What is “HSI”?
In 2015, Southwestern Adventist University (SWAU) was designated a Hispanic-Serving Institution (HSI) by the U.S. Department of Education, which reflects our undergraduate enrollment of Latin/Hispanic students. SWAU is one of three Adventist universities to become a HSI. Due to this title, SWAU faculty, staff, and students are eligible to apply for Minority-Serving Institution (MSI) grants, internships, and partnerships.
Southwestern Adventist University has developed “Southwestern Success” a project that addresses identified needs of Hispanic students, as well as low-income and high-need students, in order to enable students to complete a college degree. Specifically, our Southwestern Success: a.) refocuses the recruiting program to “Recruit for Success” by presenting the complete pathway new students will be taking through their college experience; b.) implements a First-Year Experience Program for all first-time freshmen; c.) furthers the development of our academic internship program to include on-campus employment as well as academic semester, summer, and vacation internship opportunities; and (d) redefines the curriculum in order to lead students to increased job satisfaction after graduation. When taken together, these activities will enable systemic change at Southwestern Adventist University and, increase the number of Hispanic, low-income, and high-need students who continue at the institution and graduate. Our measurable goals include:
Goal 1: Increase the one-year retention rate for our first-year cohort from 64% (2019) by 16% to 80% by 2023.
Goal 2: Increase the four-year graduation rate (25%) by 15% to 40% by the end of year four, the five-year graduation rate (36%) by 10 % to 46% by the end of year five, and the six-year graduation rate (40%) by 10% to 50% by end of year six.
Goal 3: By the end of year five, the percentage of Hispanic, low-income, and high-need graduates employed in relevant fields or in graduate school within six months of graduation will increase to 90% over a 2018 baseline of 40%.
Our Hispanic, low-income, high-need program was designed to address Competitive Preference Priority #1, using strategies that are based on research from Strata, Gallup, High Point University Experiences, Claflin University and others. Additionally, Competitive Preference Priority #2 will be accomplished by redesigning our curriculum to include information on higher education financing and repayment, as well as other skills aimed at building personal financial understanding responsibility. This strategy has proved effective in increasing student achievement, including retention and graduation rates. The citation is provided below:
Qubein, N. (2019). “Real World 101: A New Paradigm in Higher Education.” Retrieved from www.highpoint.edu/president/seminar-on-life-skills
Learn more about to Pathways to Success
Title III Part F
Southwestern Adventist has developed “STEM Excellence,” a project that addresses identified needs of Hispanic students, as well as low-income and high-need students, in Biology and other STEM disciplines, enabling them to complete a college degree and to shorten their time to completion. Specifically, STEM Excellence will: a) add an additional dimension to our Ecology and Conservation emphasis in Biology by creating additional upper division courses with additional faculty to strengthen the program; b) redefine the Biology curriculum as a flexible, integrative degree path that will lead students into a broad range of new internship and career opportunities within the world of biological sciences; c) create programs of support for first-year STEM students through enhanced faculty advising, preventative tracking of student challenges, and the creation of a peer Course Navigators program to assist in advising, offering course-specific tutoring, and leading supplemental instruction for fundamental math concepts.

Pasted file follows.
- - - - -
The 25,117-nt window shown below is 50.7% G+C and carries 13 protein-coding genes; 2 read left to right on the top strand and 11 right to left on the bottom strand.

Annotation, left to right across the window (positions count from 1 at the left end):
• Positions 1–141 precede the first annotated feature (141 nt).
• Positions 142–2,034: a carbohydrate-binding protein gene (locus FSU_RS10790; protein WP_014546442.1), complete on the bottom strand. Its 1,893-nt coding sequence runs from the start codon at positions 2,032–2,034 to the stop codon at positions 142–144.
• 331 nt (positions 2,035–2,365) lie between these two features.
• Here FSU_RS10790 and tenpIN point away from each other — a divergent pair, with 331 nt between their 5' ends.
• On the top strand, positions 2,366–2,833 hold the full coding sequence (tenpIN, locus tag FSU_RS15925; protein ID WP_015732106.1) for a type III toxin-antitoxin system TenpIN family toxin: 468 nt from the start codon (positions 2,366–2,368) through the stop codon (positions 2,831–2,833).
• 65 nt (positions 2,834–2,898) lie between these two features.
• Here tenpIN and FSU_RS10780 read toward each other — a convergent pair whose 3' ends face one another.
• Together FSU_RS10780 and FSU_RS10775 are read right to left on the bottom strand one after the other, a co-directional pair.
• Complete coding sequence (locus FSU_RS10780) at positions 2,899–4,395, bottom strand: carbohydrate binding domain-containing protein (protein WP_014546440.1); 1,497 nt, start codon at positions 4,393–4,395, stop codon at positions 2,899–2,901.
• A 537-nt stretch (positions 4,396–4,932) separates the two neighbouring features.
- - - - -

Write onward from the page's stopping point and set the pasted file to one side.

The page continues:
Our measurable goals include:
Goal 1: Increase the number of STEM majors from an average of 23 (2014-2020) to 35 majors by 2026.
Goal 2: Increase the number of Biology majors from an average of 13 (2014-2020) to 25 by 2026.
Goal 3: Increase the one-year average retention rate (2014-2019) for our first-year Biology cohort from 70% to 80% by 2026.
Goal 4: Increase the four-year graduation rate (average 29%, 2014-2017) by the end of year four; the five-year graduation rate (61%, 2015) by 10% by the end of year five, and the six-year graduation rate (31%, 2014) by 40 % by the end of year six.
Goal 5: By the end of year five, the percentage of Hispanic, and all STEM graduates employed in relevant fields or in graduate school within six months of graduation will increase to at least 95% by 2026.
STEM Excellence program is also designed to address the Invitational Priority, which will be accomplished by increasing capacity for mental health services, as well as leading faculty, staff, and key student leaders through mental health workshops, allowing them to be able to identify and address early signs of mental illness. Additional mental health support will be available in the occurrence of mass causalities and major trauma.
Since this is a new program, our measurable goal is to:
• Invitational Priority Goal: Train 75% of the faculty, staff, and student leaders by 2022 and 100% thereafter each year, including new hires.